Again, thank you for writing. Please continue to inform me of issues important to you and your community.

Jeff Bingaman
United States Senator

Senator Jeff Bingaman
Sen. Jeff Bingaman
703 Hart Senate Office Bldg
Washington DC 20510
(202) 224-5521

If Senator Bingaman thinks that "many important questions" were raised, why are they referred to as Frivolous Arguments? Important questions need answers, but maybe these are too important.

Senator Bingaman (or his staff) did not answer a single question, or even mention anything about the missing tax regulations from the official copy on the GPO website or when their website would be fixed [this was pre-2004 regs, but year 2007 is all there. Use HTTrack]. And the document he refers to also does not answer any of the questions. Such documents are not regulations and so are not binding. And, they do not provide the rules for how to determine taxable income.

The United States tax regs prescribe the term "how to determine taxable income" in only one regulation. One of the questions asked of these Congressmen and Senators is - why should we not use the only instructions written for determining taxable income. Unfortunately, Senator Bingaman's response is typical, he doesn't answer questions.




Senator Pete Domenici:

April 8, 2005

Thank you very much for contacting me regarding tax rules and regulations. I'm glad your brought this matter to my attention.

I have written to the Internal Revenue Service and have asked them to address the issues you raised in your letter. They are looking into the situation, and I have asked them to respond directly to you. In addition, I will contact you if I receive and additional information relating to this subject.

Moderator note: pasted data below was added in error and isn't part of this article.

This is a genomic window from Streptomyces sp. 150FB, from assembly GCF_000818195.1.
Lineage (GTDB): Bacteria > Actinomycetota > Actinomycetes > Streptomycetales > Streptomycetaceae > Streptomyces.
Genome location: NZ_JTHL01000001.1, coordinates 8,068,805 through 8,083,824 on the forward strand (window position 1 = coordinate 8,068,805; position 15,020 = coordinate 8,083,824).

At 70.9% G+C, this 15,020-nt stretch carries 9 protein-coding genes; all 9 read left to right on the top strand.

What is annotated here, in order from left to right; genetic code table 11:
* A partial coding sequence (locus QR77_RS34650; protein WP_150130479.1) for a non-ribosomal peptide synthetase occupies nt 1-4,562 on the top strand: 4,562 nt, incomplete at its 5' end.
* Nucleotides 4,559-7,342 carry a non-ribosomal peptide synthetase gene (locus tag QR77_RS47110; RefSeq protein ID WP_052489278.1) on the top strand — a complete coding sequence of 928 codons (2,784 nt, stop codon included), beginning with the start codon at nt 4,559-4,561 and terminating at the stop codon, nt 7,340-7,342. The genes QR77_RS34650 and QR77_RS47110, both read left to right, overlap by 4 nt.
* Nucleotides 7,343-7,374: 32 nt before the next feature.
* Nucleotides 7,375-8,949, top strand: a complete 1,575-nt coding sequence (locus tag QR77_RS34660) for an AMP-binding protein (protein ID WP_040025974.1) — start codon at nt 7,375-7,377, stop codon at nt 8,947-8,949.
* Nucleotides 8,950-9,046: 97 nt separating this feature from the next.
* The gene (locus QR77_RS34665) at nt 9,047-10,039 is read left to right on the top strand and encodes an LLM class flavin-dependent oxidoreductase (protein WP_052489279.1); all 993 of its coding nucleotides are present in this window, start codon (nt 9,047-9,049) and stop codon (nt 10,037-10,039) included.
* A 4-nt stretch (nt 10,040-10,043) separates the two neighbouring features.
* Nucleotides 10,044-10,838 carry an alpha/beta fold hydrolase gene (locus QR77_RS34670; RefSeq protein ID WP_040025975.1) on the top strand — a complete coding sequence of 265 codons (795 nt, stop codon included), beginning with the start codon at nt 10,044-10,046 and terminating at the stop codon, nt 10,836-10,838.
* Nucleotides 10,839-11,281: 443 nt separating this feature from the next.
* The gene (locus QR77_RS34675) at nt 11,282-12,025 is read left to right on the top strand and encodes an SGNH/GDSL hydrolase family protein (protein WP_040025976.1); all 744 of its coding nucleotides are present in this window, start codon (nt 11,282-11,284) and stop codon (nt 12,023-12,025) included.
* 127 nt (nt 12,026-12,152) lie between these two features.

Thank you again for contacting me. Please let me know if I can be of further assistance.

Sincerely, Pete V. Domenici United States Senator


Senator Pete Domenici
Sen. Pete Domenici
328 Hart Senate Office Bldg
Washington DC 20510
(202) 224-6621

IRS RESPONSE (via Senator Domenici)

We received this response from the Acting-Acting Field Director of Accounts Management, in Philadelphia. [Since she is the Acting-Acting Director, the employee turnover rate at the IRS must be high.]

[Our comments are placed in brackets, and blue.]

May 13, 2005

I am sorry for the delay in responding to your letter dated February 28, 2005, to Senator Pete V. Domenici. You asked about the federal income tax.

Responding to letters like yours is difficult because they usually reflect personal opinions and frustrations with the tax system that we cannot address. However, I can provide the following general information, which I hope is helpful.

[The questions we asked were specific, not personal opinions, but about accurate and measurable results in the CFR, showing the tax regs contradict IRS actions.]

The federal tax law is in Title 26 of the U.S. Code and is reproduced separately as the Internal Revenue Code (the Code). The Code does not define the term "income."

[We didn't ask that question. Search the Electronic Code of Federal Regulations for "excluded income" and "eliminated income", then give your own educated response.]

Gross income, not "income," is the starting point for determining an individual's federal income tax liability. The term "gross income" is defined in Section 61 of the Code.

[Not true, "taxable income" is the starting point...

  1. "imposed on the taxable income" - USC Sec. 1
  2. "the tax imposed is upon taxable income" - CFR Sec. 1
  3. "Except as otherwise provided" - USC Sec. 61
  4. (a) "all income from whatever source derived, unless excluded by law."
    (b) "more common items ... are ... excluded from gross income entirely ... To the extent that another section of the Code or of the regulations ... provides specific treatment for any item of income, such other provision shall apply notwithstanding section 61" - CFR Sec. 61

    So, "notwithstanding (in spite of) Sec. 61", we need to know what items are taxable income, and what are excluded income, and, in addition, we need to know how to determine tax.